Learning about Project Management
A personal account of an Early Stage Researcher interning at Eurice
September 16, 2016
by Elliott Price, PhD Student, Royal Holloway University of London & Royal Botanic Gardens, Kew; UK.
It is a little strange to be writing a news article about myself; however, over the past few months I have written a few for various EU-funded projects and so feel quite adept.
Typically I reside in the laboratory of Prof. Paul D. Fraser at Royal Holloway University of London, coordinator of the DISCO project. The group is involved in many ongoing projects funded in the EU 7th Framework Programme and Horizon 2020 including DISCO, MultiBioPro and TomGEM; as well as numerous national BBSRC initiatives and the CGIAR Research program on Roots, Tubers and Banana.
During my PhD studies, I have gained insight into many projects from our laboratory perspective. I’ve experienced the stress of having to complete work within tight deadlines and the difficulty of scheduling meetings with collaborators due to their hectic schedules. Though my personal struggles have been small, it made me wonder: how are large-scale research projects organised so that the small issues of all partners do not accumulate and hinder progress?
Fortunately for me, one answer was obvious - the three aforementioned EU-funded projects have a dedicated project management company within their consortium: Eurice. Cross-discipline training activities are an integral part of the DISCO project and I have been lucky enough to undertake a three-month internship at the Berlin office of Eurice. From the 1st July until 30th September 2016, I gained practical experience of how the company offers a solution to allow the smooth and efficient running of large research projects, with numerous partners across many countries.
Courtesy of the company website, before my internship commenced I already knew that “Eurice provides comprehensive support services for the planning, initiation and implementation of large, international collaborative R&D projects”. Naïvely, I assumed this simply means Eurice arranges meetings, sends numerous emails and makes phone calls reminding researchers to submit project proposals on time, or hit deadlines for reporting research results. Whilst this is true, Eurice also offers much more!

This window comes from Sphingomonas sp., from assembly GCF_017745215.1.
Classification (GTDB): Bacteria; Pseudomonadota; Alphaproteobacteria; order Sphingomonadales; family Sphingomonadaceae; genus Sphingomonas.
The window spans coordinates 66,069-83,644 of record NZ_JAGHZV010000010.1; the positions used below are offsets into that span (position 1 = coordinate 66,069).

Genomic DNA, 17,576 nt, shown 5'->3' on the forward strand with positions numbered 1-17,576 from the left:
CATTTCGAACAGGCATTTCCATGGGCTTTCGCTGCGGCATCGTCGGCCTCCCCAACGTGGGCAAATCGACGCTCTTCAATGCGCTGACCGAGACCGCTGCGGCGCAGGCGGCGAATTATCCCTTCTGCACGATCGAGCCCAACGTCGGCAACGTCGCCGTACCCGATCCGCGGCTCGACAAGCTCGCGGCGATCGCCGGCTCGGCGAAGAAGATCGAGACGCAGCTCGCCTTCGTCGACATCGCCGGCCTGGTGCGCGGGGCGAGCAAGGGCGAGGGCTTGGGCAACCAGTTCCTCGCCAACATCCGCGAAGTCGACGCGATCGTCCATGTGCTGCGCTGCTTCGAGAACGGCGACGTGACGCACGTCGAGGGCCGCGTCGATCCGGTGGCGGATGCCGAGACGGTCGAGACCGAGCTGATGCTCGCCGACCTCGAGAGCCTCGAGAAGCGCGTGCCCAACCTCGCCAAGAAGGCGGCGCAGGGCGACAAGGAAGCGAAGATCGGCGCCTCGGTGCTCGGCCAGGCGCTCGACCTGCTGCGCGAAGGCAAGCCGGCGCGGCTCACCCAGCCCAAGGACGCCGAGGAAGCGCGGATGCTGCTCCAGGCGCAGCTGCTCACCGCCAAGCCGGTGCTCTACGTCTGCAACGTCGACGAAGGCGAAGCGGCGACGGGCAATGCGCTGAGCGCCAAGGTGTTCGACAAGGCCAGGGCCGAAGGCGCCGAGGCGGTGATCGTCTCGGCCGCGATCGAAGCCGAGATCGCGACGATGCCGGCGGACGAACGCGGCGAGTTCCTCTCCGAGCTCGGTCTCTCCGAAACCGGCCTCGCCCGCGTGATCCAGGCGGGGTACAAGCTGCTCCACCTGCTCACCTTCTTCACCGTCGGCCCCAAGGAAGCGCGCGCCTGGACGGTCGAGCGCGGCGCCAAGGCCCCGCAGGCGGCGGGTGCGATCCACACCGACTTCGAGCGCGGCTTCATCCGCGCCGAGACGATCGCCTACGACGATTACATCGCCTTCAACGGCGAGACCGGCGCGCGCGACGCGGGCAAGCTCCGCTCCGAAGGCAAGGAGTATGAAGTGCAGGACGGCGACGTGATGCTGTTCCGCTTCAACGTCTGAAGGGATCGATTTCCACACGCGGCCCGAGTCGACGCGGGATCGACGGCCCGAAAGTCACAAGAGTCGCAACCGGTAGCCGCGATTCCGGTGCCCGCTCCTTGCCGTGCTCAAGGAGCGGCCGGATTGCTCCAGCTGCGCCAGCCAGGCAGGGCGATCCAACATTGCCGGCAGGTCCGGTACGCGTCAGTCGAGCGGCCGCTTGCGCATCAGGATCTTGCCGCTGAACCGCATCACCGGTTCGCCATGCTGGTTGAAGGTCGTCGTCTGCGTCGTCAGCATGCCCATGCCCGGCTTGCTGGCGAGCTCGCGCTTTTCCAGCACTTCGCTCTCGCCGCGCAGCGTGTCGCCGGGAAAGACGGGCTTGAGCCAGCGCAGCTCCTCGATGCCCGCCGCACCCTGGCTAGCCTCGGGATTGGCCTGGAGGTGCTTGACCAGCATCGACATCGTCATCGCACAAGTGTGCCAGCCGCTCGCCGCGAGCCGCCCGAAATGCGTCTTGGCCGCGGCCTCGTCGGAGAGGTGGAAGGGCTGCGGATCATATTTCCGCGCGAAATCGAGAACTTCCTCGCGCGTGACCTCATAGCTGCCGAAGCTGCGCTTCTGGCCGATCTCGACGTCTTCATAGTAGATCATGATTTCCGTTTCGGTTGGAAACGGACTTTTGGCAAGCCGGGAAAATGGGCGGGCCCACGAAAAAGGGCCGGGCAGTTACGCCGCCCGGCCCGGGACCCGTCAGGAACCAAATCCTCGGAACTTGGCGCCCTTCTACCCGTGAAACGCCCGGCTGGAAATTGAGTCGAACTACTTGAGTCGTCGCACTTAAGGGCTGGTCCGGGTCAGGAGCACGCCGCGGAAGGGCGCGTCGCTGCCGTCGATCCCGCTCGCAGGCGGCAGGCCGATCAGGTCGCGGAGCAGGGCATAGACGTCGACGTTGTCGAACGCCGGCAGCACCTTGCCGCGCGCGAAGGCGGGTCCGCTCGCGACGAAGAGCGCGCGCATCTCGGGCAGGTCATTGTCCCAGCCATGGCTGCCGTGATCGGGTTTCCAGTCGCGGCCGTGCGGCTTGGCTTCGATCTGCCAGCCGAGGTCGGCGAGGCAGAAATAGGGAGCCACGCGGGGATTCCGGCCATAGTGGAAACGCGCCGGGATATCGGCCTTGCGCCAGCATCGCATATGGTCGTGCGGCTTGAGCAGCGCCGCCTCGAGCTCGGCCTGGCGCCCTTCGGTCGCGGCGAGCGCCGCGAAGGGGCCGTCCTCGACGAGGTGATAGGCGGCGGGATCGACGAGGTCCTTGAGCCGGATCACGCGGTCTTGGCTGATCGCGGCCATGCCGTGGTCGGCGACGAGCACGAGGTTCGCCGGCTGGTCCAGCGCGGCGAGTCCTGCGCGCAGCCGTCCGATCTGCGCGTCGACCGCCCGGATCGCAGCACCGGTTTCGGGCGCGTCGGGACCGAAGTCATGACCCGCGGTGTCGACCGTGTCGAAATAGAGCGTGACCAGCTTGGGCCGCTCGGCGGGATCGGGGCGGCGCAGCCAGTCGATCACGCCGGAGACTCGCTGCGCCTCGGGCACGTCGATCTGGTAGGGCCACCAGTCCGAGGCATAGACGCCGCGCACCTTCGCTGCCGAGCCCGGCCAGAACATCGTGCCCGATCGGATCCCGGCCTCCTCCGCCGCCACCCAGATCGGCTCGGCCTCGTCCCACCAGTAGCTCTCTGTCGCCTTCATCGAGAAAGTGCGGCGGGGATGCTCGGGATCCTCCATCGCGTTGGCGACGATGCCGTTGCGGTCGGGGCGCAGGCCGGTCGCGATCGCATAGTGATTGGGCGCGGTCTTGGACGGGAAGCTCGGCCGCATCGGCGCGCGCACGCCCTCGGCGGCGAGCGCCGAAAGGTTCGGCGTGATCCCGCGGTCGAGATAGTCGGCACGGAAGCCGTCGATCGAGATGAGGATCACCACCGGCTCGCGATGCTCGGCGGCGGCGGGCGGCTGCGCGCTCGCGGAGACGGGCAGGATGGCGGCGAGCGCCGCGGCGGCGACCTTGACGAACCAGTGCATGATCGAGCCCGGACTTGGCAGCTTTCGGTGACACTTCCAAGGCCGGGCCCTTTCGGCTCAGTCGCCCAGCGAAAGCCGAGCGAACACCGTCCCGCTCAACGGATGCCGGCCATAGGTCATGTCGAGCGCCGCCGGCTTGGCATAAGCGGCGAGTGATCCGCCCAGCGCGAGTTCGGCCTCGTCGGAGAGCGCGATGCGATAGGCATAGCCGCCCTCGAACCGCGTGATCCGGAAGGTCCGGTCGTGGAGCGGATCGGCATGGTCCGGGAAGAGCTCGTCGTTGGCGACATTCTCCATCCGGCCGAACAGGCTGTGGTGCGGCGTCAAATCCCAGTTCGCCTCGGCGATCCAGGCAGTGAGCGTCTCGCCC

During my time at Eurice, I have contributed to the development of project proposals and deliverables for reporting of project results, helped identify routes for exploitation of work, written news pieces to disseminate relevant information, gained insight into budget planning and monitoring, navigated the EU Participant Portal, generated branding such as logos and website illustrations and collated information regarding upcoming funding calls or future EU initiatives and priorities; to name just a few of the services offered.
Whilst these solutions seem fairly obvious, it is the holistic provision of dedicated support given throughout the lifetime of projects and regarding all aspects of R&D that makes the team at Eurice indispensable for the projects they partner and vital to the success of large-scale collaborative R&D projects.
I will shortly return to life in the lab and will be taking the huge wealth of experience I gathered in the past three months with me. Crucially, I now fully appreciate that success within R&D is as much reliant on the science as it is on the effective organisation and management of projects.